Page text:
In an editorial penned for The Hill to convince members of congress to join him, Rep. Mike Pompeo (R-Kansas) says that the Cyber Intelligence Sharing and Protection Act (CISPA) bill is a good thing. He extols the virtues of its commitment to the protection of Constitutional civil liberties and privacy because in Kansas protecting individual rights is in its citizens' "DNA."
That same kind of care for protection of rights has gone into the bill, he claims. He also says that Kansans doesn't believe in government solutions to problems, and that CISPA should be a Good Samaritan law for cyberspace because it is "voluntary." Pompeo is a strong supporter of the bill and is a member of the House Intelligence Committee – which some might call an oxymoron.
Pompeo then attempts to take on critics of the bill:
"Critics of the bill have nevertheless expressed concern that consumer privacy may be jeopardized," he notes. "To assuage this fear, the bill incorporates several provisions specifically aimed at strengthening privacy protections. For example, an amendment I offered last year ensures that CISPA grants no new authority to monitor private networks. The bill also permits private rights of action (lawsuits) for violations of privacy. In addition, it encourages minimization of any personal data that might be transferred and expressly limits how all information can be shared. All told, over a dozen amendments have been offered to ensure that CISPA respects privacy rights."
Pompeo also plays the "protecting American jobs card" as an important reason why this bill is important. The same thing was said about SOPA:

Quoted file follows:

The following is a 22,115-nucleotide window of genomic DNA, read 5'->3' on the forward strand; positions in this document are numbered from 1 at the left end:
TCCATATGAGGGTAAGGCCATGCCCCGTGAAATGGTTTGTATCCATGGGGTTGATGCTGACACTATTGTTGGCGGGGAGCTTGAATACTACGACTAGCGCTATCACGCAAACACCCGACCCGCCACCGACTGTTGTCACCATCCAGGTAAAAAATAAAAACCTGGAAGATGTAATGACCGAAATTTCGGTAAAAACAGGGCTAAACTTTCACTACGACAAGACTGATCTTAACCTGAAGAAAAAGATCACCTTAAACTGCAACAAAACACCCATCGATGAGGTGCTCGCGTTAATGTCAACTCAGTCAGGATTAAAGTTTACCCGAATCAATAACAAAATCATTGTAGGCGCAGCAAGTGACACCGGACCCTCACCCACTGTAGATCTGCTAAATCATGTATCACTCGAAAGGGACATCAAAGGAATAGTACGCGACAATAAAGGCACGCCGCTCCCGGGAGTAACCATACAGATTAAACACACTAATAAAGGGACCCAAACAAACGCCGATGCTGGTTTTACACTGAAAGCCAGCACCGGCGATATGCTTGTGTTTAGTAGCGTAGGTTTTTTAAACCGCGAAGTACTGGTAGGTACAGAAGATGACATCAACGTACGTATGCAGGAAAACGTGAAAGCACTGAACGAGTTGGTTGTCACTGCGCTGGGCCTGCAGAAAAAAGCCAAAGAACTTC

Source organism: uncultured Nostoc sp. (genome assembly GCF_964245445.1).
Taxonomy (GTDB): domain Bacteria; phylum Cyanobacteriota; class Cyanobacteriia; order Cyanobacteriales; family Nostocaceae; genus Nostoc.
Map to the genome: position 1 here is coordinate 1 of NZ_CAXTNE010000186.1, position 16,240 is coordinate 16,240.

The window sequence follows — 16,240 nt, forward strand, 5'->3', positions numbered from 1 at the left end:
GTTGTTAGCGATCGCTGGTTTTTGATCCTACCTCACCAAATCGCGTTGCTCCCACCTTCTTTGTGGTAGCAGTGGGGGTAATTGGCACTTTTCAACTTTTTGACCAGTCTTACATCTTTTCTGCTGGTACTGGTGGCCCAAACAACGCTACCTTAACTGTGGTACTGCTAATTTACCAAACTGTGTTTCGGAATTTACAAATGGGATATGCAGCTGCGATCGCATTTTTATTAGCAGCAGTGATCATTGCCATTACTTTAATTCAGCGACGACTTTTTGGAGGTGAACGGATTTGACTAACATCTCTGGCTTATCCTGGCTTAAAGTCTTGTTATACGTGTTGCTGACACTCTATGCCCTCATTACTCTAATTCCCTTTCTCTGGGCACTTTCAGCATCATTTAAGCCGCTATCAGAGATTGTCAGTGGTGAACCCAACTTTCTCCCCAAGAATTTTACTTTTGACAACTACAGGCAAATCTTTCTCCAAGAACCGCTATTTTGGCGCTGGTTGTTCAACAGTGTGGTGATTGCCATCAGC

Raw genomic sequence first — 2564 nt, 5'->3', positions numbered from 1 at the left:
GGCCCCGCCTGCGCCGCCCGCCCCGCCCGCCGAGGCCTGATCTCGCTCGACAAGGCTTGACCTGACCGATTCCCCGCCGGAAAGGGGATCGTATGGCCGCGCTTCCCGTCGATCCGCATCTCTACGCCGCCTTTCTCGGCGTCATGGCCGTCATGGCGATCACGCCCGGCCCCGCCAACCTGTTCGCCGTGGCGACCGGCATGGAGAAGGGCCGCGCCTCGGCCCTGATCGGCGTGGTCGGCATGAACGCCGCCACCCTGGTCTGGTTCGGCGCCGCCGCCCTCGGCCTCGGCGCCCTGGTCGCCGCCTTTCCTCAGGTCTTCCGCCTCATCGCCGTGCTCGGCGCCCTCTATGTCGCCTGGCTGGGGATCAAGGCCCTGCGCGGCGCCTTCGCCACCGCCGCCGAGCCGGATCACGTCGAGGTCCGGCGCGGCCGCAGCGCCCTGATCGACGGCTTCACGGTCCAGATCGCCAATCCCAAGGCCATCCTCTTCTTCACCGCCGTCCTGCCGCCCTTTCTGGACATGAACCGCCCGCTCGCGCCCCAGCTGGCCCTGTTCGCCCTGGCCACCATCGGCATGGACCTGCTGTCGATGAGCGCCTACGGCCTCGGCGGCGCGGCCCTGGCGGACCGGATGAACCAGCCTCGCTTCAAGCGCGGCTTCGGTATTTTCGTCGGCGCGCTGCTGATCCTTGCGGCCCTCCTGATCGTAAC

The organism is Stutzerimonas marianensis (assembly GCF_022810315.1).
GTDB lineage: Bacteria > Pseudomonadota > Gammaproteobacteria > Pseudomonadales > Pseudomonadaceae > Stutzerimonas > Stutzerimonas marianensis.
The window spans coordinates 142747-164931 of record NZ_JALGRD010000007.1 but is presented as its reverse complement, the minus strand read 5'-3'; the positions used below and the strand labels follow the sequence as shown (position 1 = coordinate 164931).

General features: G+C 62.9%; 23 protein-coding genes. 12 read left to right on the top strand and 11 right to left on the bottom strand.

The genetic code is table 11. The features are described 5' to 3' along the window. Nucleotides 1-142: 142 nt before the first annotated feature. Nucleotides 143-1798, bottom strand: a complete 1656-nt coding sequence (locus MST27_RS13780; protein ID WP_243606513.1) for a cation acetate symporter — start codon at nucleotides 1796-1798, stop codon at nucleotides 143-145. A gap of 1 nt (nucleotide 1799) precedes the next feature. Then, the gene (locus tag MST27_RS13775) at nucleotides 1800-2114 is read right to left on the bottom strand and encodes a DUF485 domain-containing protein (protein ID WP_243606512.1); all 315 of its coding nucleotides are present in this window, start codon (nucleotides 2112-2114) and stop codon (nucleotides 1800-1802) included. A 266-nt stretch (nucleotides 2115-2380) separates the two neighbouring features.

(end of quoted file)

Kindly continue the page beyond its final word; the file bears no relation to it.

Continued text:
"CISPA will also help protect American jobs. Every single day agents of certain foreign governments are relentlessly and methodically trying to hack into our corporations’ computer networks and steal blueprints for next-generation equipment and products from some of America’s largest exporters. If they can successfully get their hands on those blueprints, these nations will attempt to repurpose the designs themselves and sell knock-off products on the open market, artificially and illegally competing against American inventors and producers without having spent one dime on research and development themselves. Letting cyberbandits get away with such conduct would cost thousands of American jobs. Examples of corporate espionage like this are why groups like the National Association of Manufacturers and the U.S. Chamber of Commerce support CISPA."
He closes by saying that cybercrimes have to be stopped at all cost:
"These cybercrimes against our country and private citizens must not continue to happen. We can act now to prevent them through voluntary cooperative measures, and we do not have to trade away liberty or privacy to do so. The sooner we act, the sooner we can start turning the tables on cyberattackers. Please join me in supporting CISPA on the House Floor this week."
You can read the whole thing here.
Source: The Hill